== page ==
You will be participating in the project ‘Projecting Knowledge – The Magic Lantern as a Tool for Mediated Science Communication in the Netherlands, 1880-1940’, which will study the use of the magic lantern in science communication in the Netherlands, 1880-1940, and thereby elucidate the role of this important visual medium in the transmission and dissemination of knowledge. The project is funded by the NWO Open Competition programme and will be conducted at the Institute for Cultural Inquiry (ICON), Faculty of Humanites, at Utrecht University, the Netherlands. Principal Investigator (PI) is Frank Kessler.
The project provides for two PhD positions for the following subprojects (1.0 fte each):
PhD1 “Science for the People”: This subproject will study public illustrated lectures on scientific and scholarly topics, starting from advertisements, announcements and articles in digitised newspapers to establish the range of subjects treated by the lecturers. It will identify locations and organising institutions, speakers, and the groups of audiences addressed as well as try to determine which kinds of slides were shown. The central research question of this PhD project will be: How was public knowledge transmission and science communication mediated through the optical lantern in illustrated lectures organised in the Netherlands between 1880 and 1940, what subjects were treated, which audiences were addressed and what different types of speakers are to be distinguished?
PhD2 “Visual Instruction”: This subproject will study the use of lantern slides in academic teaching and study its role as a teaching tool. Visual instruction, in line with theories about learning formulated by pedagogues in the second half of the 19th century, became increasingly important in schools, but also in universities. The possibility to project visual material rather than rely on illustrations in books or passing pictures around, had an impact on teaching practice. The central research question of this subproject will be: How was the optical lantern used in academic teaching in the Netherlands between 1880 and 1940 and how did it affect pedagogical practices in different disciplines?
The project will cooperate with a magic lantern-related project in Belgium, in which the PI participates as an external partner: B-magic. The Magic Lantern and Its Cultural Impact as a Visual Mass Medium in Belgium. There will be joint activities of both projects.
Tasks for the PhD candidates will include:
Conditions of employment
Two PhD positions are offered at 1.0 FTE each, starting 1 November 2018 at the latest, initially for a period of 18 months. Upon good performance and a positive evaluation, the contract will be extended for the remaining period of 30 months (4 years in total). The gross monthly salary starts at €2,266 in the first year, and ends at €2,897 in the fourth year, on a full-time basis.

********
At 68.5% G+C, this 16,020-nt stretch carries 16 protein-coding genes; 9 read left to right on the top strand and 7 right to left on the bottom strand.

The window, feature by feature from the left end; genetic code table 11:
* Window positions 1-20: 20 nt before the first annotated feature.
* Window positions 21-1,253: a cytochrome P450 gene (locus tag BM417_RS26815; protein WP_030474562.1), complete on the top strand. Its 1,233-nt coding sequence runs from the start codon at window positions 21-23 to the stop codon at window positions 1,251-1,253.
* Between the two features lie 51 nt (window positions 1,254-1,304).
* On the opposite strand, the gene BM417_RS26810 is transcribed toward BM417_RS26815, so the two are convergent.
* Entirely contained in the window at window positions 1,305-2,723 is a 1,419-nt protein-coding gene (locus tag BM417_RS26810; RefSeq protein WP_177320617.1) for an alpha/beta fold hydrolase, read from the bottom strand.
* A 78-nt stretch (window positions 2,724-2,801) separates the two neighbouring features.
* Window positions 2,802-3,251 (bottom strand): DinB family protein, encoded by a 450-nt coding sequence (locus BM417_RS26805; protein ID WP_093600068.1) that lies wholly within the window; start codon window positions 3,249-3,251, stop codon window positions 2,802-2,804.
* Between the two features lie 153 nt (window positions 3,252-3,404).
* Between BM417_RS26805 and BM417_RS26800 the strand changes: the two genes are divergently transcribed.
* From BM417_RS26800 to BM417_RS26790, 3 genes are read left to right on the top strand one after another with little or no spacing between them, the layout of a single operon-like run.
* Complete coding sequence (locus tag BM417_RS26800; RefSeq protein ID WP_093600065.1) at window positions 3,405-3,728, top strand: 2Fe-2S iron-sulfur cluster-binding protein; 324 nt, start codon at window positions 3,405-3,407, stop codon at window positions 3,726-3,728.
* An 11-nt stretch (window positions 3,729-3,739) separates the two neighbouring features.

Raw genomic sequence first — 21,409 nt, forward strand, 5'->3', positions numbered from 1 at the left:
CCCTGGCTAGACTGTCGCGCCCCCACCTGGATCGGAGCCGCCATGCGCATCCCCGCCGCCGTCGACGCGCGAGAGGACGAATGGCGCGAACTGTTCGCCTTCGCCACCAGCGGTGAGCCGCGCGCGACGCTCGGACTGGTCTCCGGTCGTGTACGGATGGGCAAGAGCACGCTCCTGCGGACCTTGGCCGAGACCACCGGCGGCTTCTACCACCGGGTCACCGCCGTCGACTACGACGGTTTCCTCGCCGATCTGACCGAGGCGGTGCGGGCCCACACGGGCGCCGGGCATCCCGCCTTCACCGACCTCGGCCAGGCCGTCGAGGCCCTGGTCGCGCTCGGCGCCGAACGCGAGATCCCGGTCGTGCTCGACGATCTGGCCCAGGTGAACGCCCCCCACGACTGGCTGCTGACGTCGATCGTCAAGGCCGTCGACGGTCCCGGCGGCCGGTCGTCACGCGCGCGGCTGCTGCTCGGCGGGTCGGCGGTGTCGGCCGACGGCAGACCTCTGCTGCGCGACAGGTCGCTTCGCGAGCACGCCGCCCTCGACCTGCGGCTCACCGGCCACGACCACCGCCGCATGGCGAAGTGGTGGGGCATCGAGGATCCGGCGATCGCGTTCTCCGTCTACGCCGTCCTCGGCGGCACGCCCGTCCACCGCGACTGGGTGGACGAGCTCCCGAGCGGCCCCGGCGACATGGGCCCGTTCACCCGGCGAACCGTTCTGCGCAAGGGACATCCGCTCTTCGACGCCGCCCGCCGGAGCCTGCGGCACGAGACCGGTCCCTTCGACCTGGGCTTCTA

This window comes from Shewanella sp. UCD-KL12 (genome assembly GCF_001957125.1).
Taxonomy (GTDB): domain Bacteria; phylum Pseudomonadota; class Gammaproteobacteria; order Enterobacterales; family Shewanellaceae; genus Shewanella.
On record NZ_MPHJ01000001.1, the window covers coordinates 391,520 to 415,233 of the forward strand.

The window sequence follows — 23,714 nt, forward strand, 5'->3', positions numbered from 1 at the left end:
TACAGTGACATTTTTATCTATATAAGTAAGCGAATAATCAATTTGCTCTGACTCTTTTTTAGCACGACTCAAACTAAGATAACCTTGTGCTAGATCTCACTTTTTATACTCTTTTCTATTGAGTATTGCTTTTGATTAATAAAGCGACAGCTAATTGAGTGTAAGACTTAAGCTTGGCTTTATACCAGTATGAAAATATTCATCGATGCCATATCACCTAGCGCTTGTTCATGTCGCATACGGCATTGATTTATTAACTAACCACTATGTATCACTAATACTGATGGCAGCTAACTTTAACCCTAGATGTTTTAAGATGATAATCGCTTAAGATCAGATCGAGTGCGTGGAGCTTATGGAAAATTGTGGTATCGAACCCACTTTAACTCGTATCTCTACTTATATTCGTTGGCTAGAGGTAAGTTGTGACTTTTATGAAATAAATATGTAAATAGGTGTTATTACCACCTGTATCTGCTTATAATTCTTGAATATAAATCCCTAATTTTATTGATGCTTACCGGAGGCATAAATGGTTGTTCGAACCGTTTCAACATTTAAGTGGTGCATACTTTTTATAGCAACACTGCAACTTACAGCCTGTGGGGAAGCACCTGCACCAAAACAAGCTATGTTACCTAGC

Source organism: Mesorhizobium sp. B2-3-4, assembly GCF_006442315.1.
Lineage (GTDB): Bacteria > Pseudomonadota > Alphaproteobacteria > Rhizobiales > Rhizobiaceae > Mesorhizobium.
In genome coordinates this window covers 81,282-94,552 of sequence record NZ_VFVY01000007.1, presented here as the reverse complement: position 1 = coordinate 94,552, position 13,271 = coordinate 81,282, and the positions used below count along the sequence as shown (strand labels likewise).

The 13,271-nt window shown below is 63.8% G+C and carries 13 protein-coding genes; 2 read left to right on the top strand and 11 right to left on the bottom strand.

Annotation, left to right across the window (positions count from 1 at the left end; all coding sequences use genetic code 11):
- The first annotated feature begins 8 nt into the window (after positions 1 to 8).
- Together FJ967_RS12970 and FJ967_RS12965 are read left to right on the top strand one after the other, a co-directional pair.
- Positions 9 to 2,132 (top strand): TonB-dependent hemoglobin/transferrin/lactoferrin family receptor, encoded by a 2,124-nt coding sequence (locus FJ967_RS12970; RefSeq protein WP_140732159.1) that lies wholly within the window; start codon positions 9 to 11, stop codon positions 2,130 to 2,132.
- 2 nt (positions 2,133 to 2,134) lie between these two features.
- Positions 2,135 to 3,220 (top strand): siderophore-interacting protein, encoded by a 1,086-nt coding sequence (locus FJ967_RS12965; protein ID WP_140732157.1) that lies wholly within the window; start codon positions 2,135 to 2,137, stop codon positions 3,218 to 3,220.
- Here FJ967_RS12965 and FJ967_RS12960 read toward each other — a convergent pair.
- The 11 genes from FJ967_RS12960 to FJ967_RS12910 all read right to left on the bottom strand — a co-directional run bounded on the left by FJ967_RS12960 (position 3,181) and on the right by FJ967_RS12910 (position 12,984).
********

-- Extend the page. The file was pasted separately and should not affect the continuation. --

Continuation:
Salaries are supplemented with a holiday bonus of 8% and and a year-end allowance of 8.3% per year. In addition, Utrecht University offers excellent secondary conditions, including an attractive retirement scheme, (partly paid) parental leave and flexible employment conditions (multiple choice model). Here you’ll find more information about working at Utrecht University.
A better future for everyone. This ambition motivates our scientists in their leading research and inspiring teaching. At Utrecht University, the various disciplines collaborate intensively on major societal themes. Our focus is on Dynamics of Youth, Institutions for Open Societies, Life Sciences and Sustainability.
The Faculty of Humanities has around 6,000 students and 900 staff members. It comprises four knowledge domains: Philosophy and Religious Studies, History and Art History, Media and Culture Studies, and Languages, Literature and Communication. With its research and teaching in these fields, the faculty aims to contribute to a better understanding of the Netherlands and Europe in a rapidly changing social and cultural context. Enthusiastic and committed faculty members and excellent amenities in the historical city center of Utrecht, where the faculty is housed, contribute to an inspiring working environment.
For additional information, please contact the Principal Investigator, Professor Frank Kessler.